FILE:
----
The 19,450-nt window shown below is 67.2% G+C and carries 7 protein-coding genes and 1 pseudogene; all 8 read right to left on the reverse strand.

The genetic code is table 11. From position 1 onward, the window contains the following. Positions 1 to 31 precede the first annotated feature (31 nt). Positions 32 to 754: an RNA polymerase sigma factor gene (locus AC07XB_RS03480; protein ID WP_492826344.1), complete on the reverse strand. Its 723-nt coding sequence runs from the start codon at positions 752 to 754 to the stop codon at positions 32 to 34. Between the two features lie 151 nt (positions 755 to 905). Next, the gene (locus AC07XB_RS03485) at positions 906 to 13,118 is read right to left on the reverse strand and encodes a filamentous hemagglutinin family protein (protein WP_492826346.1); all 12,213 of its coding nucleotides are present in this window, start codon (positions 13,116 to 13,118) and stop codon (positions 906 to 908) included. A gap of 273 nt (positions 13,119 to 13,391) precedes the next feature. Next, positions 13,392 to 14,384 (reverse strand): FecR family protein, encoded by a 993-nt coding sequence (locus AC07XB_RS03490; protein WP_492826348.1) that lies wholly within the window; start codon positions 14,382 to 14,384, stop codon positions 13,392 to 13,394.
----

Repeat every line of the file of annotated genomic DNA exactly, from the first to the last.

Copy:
The 19,450-nt window shown below is 67.2% G+C and carries 7 protein-coding genes and 1 pseudogene; all 8 read right to left on the reverse strand.

The genetic code is table 11. From position 1 onward, the window contains the following. Positions 1 to 31 precede the first annotated feature (31 nt). Positions 32 to 754: an RNA polymerase sigma factor gene (locus AC07XB_RS03480; protein ID WP_492826344.1), complete on the reverse strand. Its 723-nt coding sequence runs from the start codon at positions 752 to 754 to the stop codon at positions 32 to 34. Between the two features lie 151 nt (positions 755 to 905). Next, the gene (locus AC07XB_RS03485) at positions 906 to 13,118 is read right to left on the reverse strand and encodes a filamentous hemagglutinin family protein (protein WP_492826346.1); all 12,213 of its coding nucleotides are present in this window, start codon (positions 13,116 to 13,118) and stop codon (positions 906 to 908) included. A gap of 273 nt (positions 13,119 to 13,391) precedes the next feature. Next, positions 13,392 to 14,384 (reverse strand): FecR family protein, encoded by a 993-nt coding sequence (locus AC07XB_RS03490; protein WP_492826348.1) that lies wholly within the window; start codon positions 14,382 to 14,384, stop codon positions 13,392 to 13,394.